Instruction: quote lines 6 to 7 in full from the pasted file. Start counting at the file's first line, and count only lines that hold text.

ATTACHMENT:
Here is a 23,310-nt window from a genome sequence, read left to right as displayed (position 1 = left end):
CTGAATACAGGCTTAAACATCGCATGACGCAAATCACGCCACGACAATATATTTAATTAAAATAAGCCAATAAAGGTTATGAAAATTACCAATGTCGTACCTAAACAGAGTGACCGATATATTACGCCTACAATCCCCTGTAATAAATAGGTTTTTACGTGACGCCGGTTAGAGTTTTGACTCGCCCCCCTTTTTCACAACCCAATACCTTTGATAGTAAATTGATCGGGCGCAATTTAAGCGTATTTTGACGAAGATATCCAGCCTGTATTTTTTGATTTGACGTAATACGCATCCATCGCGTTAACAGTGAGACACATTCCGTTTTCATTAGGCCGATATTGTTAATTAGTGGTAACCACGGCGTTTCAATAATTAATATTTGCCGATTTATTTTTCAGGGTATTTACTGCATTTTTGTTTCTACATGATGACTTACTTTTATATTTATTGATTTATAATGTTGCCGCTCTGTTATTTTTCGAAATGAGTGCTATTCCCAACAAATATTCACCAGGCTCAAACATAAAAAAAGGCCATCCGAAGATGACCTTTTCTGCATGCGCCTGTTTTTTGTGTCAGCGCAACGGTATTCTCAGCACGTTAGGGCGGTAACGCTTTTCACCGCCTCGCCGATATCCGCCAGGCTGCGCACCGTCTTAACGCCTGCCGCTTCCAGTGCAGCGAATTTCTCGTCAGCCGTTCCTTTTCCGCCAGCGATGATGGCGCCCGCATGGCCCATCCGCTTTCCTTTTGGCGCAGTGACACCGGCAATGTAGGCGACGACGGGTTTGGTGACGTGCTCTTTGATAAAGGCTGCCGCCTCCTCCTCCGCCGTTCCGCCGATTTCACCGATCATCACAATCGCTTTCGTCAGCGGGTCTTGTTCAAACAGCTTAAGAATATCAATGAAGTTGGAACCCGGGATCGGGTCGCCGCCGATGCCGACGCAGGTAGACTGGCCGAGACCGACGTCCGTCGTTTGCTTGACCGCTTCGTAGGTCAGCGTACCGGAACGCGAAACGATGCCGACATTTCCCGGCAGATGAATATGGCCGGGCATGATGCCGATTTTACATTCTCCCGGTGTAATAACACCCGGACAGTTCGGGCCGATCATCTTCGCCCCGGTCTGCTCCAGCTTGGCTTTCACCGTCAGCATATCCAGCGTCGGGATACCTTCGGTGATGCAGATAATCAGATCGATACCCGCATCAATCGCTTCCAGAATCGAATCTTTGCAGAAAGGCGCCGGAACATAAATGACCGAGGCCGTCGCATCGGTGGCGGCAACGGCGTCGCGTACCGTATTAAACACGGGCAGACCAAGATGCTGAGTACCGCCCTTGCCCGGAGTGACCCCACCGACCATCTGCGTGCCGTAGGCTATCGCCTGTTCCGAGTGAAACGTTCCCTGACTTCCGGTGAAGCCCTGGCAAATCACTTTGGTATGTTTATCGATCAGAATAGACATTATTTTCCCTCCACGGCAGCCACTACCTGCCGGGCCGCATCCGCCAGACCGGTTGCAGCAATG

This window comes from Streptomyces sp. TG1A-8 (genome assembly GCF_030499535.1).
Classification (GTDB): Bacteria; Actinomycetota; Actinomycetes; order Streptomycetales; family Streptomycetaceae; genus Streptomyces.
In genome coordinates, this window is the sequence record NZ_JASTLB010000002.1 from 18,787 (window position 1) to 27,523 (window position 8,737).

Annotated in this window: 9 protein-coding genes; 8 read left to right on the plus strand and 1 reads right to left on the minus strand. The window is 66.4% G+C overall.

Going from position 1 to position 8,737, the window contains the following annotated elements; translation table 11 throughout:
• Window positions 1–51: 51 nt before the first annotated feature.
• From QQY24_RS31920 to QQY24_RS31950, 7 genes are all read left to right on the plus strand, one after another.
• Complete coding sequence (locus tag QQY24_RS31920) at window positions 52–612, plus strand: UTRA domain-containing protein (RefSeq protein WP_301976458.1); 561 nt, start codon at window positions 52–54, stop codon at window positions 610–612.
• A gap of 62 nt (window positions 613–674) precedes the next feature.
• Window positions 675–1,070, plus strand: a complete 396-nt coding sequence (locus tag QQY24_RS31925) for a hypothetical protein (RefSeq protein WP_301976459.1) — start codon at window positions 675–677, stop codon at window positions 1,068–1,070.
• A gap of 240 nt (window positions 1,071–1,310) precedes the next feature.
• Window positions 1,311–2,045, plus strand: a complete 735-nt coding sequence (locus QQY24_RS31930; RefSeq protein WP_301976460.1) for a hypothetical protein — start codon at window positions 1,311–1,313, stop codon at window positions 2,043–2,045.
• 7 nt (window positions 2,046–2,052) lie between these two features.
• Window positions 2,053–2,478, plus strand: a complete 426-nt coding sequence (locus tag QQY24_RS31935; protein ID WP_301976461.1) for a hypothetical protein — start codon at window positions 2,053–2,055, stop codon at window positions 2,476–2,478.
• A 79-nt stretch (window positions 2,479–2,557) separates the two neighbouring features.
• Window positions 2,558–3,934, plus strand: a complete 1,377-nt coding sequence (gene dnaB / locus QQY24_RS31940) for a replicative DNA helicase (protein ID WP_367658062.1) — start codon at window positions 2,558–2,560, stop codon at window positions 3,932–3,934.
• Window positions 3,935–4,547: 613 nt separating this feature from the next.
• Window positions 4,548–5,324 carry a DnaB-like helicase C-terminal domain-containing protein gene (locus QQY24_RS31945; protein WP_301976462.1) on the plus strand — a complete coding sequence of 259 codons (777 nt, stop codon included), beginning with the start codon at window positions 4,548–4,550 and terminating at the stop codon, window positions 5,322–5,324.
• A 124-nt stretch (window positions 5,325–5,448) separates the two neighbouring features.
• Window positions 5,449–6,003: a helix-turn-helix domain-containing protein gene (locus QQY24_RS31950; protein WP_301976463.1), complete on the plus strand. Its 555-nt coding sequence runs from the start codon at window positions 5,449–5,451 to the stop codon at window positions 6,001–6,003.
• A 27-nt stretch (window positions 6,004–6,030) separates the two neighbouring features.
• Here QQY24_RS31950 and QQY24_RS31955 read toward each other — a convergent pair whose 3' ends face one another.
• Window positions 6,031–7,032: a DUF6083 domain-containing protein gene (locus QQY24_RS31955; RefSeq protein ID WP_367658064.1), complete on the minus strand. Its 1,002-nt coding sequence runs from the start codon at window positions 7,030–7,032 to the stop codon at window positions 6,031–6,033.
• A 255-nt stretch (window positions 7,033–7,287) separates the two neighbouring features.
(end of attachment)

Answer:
Annotated in this window: 9 protein-coding genes; 8 read left to right on the plus strand and 1 reads right to left on the minus strand. The window is 66.4% G+C overall.

Going from position 1 to position 8,737, the window contains the following annotated elements; translation table 11 throughout: